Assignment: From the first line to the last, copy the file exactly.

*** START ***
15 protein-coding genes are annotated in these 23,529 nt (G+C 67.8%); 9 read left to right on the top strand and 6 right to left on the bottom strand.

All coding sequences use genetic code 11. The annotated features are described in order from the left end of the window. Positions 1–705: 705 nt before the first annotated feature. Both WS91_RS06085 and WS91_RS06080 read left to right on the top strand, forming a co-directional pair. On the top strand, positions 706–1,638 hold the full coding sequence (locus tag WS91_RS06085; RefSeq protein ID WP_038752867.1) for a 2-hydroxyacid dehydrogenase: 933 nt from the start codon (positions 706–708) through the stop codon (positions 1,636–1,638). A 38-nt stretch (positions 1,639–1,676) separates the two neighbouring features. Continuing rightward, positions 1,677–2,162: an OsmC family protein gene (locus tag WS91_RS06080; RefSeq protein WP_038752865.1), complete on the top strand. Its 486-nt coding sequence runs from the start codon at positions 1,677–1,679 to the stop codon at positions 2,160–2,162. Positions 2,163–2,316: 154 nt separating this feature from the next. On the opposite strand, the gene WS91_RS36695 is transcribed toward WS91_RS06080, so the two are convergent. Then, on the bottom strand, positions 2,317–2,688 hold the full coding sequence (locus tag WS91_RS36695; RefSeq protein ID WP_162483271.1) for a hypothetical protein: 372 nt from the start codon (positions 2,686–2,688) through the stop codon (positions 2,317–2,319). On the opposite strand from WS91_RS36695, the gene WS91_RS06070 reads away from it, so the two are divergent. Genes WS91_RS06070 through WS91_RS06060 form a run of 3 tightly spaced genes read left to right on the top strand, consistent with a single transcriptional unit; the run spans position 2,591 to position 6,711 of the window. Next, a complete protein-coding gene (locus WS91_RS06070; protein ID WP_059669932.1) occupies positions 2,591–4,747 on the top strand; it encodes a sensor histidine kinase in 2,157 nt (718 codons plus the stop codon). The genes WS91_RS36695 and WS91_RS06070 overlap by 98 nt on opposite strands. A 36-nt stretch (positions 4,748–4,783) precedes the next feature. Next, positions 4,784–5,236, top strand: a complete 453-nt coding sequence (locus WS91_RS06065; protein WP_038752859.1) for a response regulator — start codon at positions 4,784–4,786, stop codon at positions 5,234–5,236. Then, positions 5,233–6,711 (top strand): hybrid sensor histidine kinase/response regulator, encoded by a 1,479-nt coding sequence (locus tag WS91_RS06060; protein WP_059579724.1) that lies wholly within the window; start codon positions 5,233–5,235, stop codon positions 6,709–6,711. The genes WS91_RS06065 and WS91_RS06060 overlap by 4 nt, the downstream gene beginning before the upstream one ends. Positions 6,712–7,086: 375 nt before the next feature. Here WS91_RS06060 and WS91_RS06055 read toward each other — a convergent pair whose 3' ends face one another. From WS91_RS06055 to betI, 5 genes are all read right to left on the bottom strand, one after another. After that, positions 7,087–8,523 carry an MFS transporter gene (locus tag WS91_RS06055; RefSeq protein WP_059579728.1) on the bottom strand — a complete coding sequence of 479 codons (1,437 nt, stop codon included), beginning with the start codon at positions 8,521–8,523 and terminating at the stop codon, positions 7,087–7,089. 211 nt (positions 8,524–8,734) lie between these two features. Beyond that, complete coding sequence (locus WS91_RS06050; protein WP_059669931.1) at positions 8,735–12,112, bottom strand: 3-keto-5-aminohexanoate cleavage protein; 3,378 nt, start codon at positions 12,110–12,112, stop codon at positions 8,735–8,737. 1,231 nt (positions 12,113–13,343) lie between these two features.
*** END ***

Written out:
15 protein-coding genes are annotated in these 23,529 nt (G+C 67.8%); 9 read left to right on the top strand and 6 right to left on the bottom strand.

All coding sequences use genetic code 11. The annotated features are described in order from the left end of the window. Positions 1–705: 705 nt before the first annotated feature. Both WS91_RS06085 and WS91_RS06080 read left to right on the top strand, forming a co-directional pair. On the top strand, positions 706–1,638 hold the full coding sequence (locus tag WS91_RS06085; RefSeq protein ID WP_038752867.1) for a 2-hydroxyacid dehydrogenase: 933 nt from the start codon (positions 706–708) through the stop codon (positions 1,636–1,638). A 38-nt stretch (positions 1,639–1,676) separates the two neighbouring features. Continuing rightward, positions 1,677–2,162: an OsmC family protein gene (locus tag WS91_RS06080; RefSeq protein WP_038752865.1), complete on the top strand. Its 486-nt coding sequence runs from the start codon at positions 1,677–1,679 to the stop codon at positions 2,160–2,162. Positions 2,163–2,316: 154 nt separating this feature from the next. On the opposite strand, the gene WS91_RS36695 is transcribed toward WS91_RS06080, so the two are convergent. Then, on the bottom strand, positions 2,317–2,688 hold the full coding sequence (locus tag WS91_RS36695; RefSeq protein ID WP_162483271.1) for a hypothetical protein: 372 nt from the start codon (positions 2,686–2,688) through the stop codon (positions 2,317–2,319). On the opposite strand from WS91_RS36695, the gene WS91_RS06070 reads away from it, so the two are divergent. Genes WS91_RS06070 through WS91_RS06060 form a run of 3 tightly spaced genes read left to right on the top strand, consistent with a single transcriptional unit; the run spans position 2,591 to position 6,711 of the window. Next, a complete protein-coding gene (locus WS91_RS06070; protein ID WP_059669932.1) occupies positions 2,591–4,747 on the top strand; it encodes a sensor histidine kinase in 2,157 nt (718 codons plus the stop codon). The genes WS91_RS36695 and WS91_RS06070 overlap by 98 nt on opposite strands. A 36-nt stretch (positions 4,748–4,783) precedes the next feature. Next, positions 4,784–5,236, top strand: a complete 453-nt coding sequence (locus WS91_RS06065; protein WP_038752859.1) for a response regulator — start codon at positions 4,784–4,786, stop codon at positions 5,234–5,236. Then, positions 5,233–6,711 (top strand): hybrid sensor histidine kinase/response regulator, encoded by a 1,479-nt coding sequence (locus tag WS91_RS06060; protein WP_059579724.1) that lies wholly within the window; start codon positions 5,233–5,235, stop codon positions 6,709–6,711. The genes WS91_RS06065 and WS91_RS06060 overlap by 4 nt, the downstream gene beginning before the upstream one ends. Positions 6,712–7,086: 375 nt before the next feature. Here WS91_RS06060 and WS91_RS06055 read toward each other — a convergent pair whose 3' ends face one another. From WS91_RS06055 to betI, 5 genes are all read right to left on the bottom strand, one after another. After that, positions 7,087–8,523 carry an MFS transporter gene (locus tag WS91_RS06055; RefSeq protein WP_059579728.1) on the bottom strand — a complete coding sequence of 479 codons (1,437 nt, stop codon included), beginning with the start codon at positions 8,521–8,523 and terminating at the stop codon, positions 7,087–7,089. 211 nt (positions 8,524–8,734) lie between these two features. Beyond that, complete coding sequence (locus WS91_RS06050; protein WP_059669931.1) at positions 8,735–12,112, bottom strand: 3-keto-5-aminohexanoate cleavage protein; 3,378 nt, start codon at positions 12,110–12,112, stop codon at positions 8,735–8,737. 1,231 nt (positions 12,113–13,343) lie between these two features.